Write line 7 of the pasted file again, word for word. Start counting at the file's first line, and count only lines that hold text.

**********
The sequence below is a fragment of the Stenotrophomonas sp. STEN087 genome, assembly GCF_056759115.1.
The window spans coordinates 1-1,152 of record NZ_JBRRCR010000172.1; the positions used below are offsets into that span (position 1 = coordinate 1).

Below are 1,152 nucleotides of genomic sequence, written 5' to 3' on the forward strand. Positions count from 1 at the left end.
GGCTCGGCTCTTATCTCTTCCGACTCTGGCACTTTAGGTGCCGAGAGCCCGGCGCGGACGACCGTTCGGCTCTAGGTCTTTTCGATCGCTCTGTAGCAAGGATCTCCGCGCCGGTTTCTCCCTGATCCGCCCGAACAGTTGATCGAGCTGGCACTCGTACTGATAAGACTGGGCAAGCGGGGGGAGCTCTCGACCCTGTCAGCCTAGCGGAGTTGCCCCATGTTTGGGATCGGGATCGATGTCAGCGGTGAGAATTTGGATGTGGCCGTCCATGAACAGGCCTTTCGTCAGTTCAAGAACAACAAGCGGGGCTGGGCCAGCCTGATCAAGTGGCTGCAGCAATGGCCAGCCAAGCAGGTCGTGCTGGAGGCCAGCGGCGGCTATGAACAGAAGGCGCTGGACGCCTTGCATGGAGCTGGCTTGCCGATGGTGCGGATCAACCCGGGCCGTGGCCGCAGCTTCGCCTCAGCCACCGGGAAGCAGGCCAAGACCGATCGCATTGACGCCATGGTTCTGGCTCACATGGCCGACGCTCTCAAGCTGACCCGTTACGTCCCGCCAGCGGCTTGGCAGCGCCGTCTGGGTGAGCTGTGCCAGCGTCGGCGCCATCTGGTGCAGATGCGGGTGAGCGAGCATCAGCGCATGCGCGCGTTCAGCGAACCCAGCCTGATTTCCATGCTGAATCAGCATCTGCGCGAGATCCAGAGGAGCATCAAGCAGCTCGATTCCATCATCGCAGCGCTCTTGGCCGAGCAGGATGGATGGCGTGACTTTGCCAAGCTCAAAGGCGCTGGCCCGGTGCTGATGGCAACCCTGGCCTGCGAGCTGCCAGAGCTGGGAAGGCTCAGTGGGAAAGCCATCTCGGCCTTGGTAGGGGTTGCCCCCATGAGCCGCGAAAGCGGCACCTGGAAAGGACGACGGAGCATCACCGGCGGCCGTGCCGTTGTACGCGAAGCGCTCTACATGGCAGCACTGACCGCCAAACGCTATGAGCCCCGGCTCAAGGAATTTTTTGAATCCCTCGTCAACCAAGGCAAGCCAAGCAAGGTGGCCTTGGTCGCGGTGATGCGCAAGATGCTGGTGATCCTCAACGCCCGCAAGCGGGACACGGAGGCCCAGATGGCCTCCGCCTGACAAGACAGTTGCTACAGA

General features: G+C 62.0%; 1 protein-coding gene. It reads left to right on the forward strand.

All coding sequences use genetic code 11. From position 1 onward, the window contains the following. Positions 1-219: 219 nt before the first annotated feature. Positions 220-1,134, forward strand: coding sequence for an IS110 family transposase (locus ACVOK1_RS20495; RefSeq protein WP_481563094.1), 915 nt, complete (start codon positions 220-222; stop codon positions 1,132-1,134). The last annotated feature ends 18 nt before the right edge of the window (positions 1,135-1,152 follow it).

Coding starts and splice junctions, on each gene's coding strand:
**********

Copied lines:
Coding starts and splice junctions, on each gene's coding strand: